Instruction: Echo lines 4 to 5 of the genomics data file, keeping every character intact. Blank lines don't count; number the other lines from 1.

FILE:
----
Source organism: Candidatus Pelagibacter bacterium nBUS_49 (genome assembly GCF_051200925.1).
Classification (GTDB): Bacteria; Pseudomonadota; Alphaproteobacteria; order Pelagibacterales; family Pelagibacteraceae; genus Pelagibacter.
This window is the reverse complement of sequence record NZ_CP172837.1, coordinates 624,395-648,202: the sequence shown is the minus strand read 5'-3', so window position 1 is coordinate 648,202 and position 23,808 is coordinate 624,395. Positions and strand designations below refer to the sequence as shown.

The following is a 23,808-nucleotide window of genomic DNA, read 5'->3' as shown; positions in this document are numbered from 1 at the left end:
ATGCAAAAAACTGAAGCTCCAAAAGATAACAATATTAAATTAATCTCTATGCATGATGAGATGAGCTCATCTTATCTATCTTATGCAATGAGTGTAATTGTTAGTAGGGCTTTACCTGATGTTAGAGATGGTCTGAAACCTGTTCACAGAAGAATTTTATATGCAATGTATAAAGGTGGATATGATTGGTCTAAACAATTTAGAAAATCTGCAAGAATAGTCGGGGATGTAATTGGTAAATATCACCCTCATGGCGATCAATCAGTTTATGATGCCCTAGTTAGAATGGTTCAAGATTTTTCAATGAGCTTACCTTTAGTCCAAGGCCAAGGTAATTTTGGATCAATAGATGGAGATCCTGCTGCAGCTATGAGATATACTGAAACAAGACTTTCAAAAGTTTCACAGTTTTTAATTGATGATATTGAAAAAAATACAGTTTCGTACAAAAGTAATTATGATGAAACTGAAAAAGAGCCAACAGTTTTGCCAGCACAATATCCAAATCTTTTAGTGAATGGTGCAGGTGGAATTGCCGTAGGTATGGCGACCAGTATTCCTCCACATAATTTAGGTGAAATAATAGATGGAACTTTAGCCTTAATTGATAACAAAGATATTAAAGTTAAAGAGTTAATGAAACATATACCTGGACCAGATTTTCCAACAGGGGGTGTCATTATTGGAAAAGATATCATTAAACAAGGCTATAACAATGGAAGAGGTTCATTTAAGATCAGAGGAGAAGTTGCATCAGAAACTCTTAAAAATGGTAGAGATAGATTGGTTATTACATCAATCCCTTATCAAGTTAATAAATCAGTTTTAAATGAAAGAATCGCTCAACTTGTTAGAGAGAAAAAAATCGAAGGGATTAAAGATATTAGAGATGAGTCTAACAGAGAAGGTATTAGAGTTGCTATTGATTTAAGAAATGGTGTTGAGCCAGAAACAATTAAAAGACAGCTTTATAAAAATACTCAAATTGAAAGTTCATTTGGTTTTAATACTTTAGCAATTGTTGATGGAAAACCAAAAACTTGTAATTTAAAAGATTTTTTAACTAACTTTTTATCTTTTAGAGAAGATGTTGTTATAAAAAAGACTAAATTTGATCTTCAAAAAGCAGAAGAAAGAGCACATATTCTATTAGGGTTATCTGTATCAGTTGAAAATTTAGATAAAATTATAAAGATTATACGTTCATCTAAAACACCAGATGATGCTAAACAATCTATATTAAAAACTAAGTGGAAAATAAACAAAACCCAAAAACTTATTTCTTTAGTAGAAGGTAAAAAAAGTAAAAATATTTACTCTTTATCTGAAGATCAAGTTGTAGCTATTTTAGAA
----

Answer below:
The following is a 23,808-nucleotide window of genomic DNA, read 5'->3' as shown; positions in this document are numbered from 1 at the left end:
ATGCAAAAAACTGAAGCTCCAAAAGATAACAATATTAAATTAATCTCTATGCATGATGAGATGAGCTCATCTTATCTATCTTATGCAATGAGTGTAATTGTTAGTAGGGCTTTACCTGATGTTAGAGATGGTCTGAAACCTGTTCACAGAAGAATTTTATATGCAATGTATAAAGGTGGATATGATTGGTCTAAACAATTTAGAAAATCTGCAAGAATAGTCGGGGATGTAATTGGTAAATATCACCCTCATGGCGATCAATCAGTTTATGATGCCCTAGTTAGAATGGTTCAAGATTTTTCAATGAGCTTACCTTTAGTCCAAGGCCAAGGTAATTTTGGATCAATAGATGGAGATCCTGCTGCAGCTATGAGATATACTGAAACAAGACTTTCAAAAGTTTCACAGTTTTTAATTGATGATATTGAAAAAAATACAGTTTCGTACAAAAGTAATTATGATGAAACTGAAAAAGAGCCAACAGTTTTGCCAGCACAATATCCAAATCTTTTAGTGAATGGTGCAGGTGGAATTGCCGTAGGTATGGCGACCAGTATTCCTCCACATAATTTAGGTGAAATAATAGATGGAACTTTAGCCTTAATTGATAACAAAGATATTAAAGTTAAAGAGTTAATGAAACATATACCTGGACCAGATTTTCCAACAGGGGGTGTCATTATTGGAAAAGATATCATTAAACAAGGCTATAACAATGGAAGAGGTTCATTTAAGATCAGAGGAGAAGTTGCATCAGAAACTCTTAAAAATGGTAGAGATAGATTGGTTATTACATCAATCCCTTATCAAGTTAATAAATCAGTTTTAAATGAAAGAATCGCTCAACTTGTTAGAGAGAAAAAAATCGAAGGGATTAAAGATATTAGAGATGAGTCTAACAGAGAAGGTATTAGAGTTGCTATTGATTTAAGAAATGGTGTTGAGCCAGAAACAATTAAAAGACAGCTTTATAAAAATACTCAAATTGAAAGTTCATTTGGTTTTAATACTTTAGCAATTGTTGATGGAAAACCAAAAACTTGTAATTTAAAAGATTTTTTAACTAACTTTTTATCTTTTAGAGAAGATGTTGTTATAAAAAAGACTAAATTTGATCTTCAAAAAGCAGAAGAAAGAGCACATATTCTATTAGGGTTATCTGTATCAGTTGAAAATTTAGATAAAATTATAAAGATTATACGTTCATCTAAAACACCAGATGATGCTAAACAATCTATATTAAAAACTAAGTGGAAAATAAACAAAACCCAAAAACTTATTTCTTTAGTAGAAGGTAAAAAAAGTAAAAATATTTACTCTTTATCTGAAGATCAAGTTGTAGCTATTTTAGAA